Numerous large boulders at the base of Wishbone Hill, northeast of Anchorage, Alaska, suggest a historic rockfall event and potential for future surface instability, putting lives and property at risk. The source of the rockfall-boulders is an exposed syncline with a cliff face composed of conglomerate. The age of trees growing atop boulders provides a minimum exposure-age of those boulders and, thus, the rockfall event. To determine when the rockfall occurred, we dated trees growing atop the boulders using tree-ring samples collected from 30 Alaska paper birch trees. After mounting and polishing, each tree-ring sample was dot-counted, and tree-ring widths were measured using Measure J2X software to generate a master chronology (1938-2017). To estimate the youngest age for the rockfall event, we recorded pith-year for each sample. For samples lacking a pith (n=21), we used pith indicators to match existing rings to diagrams of corresponding ring widths, projecting approximate pith for each sample. All samples we corrected for sampling height (mean=0.8m) using a low estimate growth rate (0.6m/yr). The oldest birch tree sampled included pith and, with height correction, we estimate a germination year of 1936. When using first-year growth as an event’s temporal marker, accounting for the ecesis interval, the time between the availability of a new surface (i.e., boulders) and germination provides a more representative date of the event than using the pith/germination date alone. Considering birch ecesis and primary observations recorded in 1935, we propose that the rockfall event most likely occurred in 1934-1935. This finding suggests an ecesis interval as low as one year for Alaska paper birch in fresh rockfall areas. The risk of another destabilizing event may prompt those utilizing this area for recreational and residential purposes to reconsider future use.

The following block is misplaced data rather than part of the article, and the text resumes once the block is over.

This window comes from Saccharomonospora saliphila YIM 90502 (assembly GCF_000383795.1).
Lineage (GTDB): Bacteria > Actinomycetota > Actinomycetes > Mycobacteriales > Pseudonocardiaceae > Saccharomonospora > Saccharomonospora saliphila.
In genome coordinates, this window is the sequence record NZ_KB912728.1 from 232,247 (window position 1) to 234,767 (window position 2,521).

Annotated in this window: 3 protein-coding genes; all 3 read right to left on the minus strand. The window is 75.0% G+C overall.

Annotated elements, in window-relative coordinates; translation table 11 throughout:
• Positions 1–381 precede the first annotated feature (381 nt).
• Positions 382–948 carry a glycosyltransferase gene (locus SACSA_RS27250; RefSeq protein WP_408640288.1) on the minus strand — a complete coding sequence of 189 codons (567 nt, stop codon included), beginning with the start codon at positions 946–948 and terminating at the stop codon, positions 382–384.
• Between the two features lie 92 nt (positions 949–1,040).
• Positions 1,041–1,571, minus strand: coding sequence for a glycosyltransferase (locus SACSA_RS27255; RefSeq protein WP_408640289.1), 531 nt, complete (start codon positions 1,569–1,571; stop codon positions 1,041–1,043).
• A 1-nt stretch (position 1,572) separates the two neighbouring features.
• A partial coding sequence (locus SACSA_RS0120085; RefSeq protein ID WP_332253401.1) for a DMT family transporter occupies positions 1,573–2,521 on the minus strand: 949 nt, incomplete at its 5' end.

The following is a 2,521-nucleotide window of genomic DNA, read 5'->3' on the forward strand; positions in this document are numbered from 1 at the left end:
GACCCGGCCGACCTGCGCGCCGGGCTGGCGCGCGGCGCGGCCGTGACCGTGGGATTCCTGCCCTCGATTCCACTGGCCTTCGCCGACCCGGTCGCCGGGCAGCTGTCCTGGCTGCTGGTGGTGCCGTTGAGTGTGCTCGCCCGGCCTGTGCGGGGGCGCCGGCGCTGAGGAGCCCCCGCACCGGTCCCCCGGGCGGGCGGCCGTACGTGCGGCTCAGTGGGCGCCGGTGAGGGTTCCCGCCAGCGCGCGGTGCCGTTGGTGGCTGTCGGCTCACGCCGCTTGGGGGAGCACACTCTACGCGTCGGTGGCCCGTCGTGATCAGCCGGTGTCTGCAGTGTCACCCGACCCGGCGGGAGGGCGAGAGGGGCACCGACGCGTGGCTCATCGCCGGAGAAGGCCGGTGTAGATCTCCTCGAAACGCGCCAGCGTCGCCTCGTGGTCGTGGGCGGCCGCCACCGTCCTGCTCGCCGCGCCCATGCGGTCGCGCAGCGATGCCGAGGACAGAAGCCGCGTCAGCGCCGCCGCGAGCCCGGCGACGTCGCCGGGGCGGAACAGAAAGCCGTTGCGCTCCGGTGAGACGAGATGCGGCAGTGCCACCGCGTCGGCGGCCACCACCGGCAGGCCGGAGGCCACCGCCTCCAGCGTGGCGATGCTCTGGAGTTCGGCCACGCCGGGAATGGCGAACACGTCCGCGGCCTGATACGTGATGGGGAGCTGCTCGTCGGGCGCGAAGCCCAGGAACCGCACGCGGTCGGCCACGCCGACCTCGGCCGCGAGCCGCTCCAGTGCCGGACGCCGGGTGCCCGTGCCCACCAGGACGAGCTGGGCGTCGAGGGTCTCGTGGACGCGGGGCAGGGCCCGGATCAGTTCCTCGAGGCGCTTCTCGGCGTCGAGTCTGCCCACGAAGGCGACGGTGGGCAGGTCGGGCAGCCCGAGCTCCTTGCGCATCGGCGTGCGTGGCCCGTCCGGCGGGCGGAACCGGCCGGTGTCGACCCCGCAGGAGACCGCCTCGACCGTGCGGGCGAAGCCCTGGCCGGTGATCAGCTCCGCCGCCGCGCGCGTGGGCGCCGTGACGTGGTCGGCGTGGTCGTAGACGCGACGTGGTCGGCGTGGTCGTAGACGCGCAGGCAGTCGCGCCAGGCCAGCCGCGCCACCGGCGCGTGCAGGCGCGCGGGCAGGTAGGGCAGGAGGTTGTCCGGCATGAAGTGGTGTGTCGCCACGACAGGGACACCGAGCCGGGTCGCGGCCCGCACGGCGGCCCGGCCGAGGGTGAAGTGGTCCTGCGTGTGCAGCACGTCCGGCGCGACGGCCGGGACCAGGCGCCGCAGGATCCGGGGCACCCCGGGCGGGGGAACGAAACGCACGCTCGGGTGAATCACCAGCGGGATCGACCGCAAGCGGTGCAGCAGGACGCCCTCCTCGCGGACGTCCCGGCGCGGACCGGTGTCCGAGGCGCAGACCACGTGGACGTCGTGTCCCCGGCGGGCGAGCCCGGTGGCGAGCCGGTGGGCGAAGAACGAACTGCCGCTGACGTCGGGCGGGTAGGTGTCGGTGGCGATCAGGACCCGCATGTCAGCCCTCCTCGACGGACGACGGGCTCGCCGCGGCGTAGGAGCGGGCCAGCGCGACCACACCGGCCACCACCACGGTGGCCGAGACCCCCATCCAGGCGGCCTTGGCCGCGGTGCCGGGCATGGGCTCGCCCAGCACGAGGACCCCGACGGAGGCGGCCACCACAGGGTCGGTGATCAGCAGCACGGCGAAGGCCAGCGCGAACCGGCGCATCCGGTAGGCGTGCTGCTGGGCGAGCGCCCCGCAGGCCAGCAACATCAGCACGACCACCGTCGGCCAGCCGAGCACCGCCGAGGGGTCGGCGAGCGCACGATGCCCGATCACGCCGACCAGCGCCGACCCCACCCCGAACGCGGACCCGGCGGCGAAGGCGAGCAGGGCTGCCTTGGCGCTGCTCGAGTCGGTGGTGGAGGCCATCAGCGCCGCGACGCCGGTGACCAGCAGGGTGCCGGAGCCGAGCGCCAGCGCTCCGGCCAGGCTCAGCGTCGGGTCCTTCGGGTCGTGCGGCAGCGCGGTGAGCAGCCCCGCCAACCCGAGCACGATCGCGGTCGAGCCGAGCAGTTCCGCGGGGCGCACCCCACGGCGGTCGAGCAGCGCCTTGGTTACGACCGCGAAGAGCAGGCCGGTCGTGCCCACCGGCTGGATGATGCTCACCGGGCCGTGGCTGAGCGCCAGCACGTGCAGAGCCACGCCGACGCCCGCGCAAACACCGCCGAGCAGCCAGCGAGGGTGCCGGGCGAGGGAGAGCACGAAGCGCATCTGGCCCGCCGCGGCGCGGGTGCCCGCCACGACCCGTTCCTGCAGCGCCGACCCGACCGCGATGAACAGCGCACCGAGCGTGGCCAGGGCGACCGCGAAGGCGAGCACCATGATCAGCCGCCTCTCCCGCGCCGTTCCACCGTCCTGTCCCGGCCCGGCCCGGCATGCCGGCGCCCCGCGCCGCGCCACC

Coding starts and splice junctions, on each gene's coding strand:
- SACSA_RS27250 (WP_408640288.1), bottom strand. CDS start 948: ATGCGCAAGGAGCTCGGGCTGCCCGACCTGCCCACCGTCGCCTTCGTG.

Whitney et al Compass Table v91 no1.xlsx (12 kB)
Table 1. Birch Tree Sample Data



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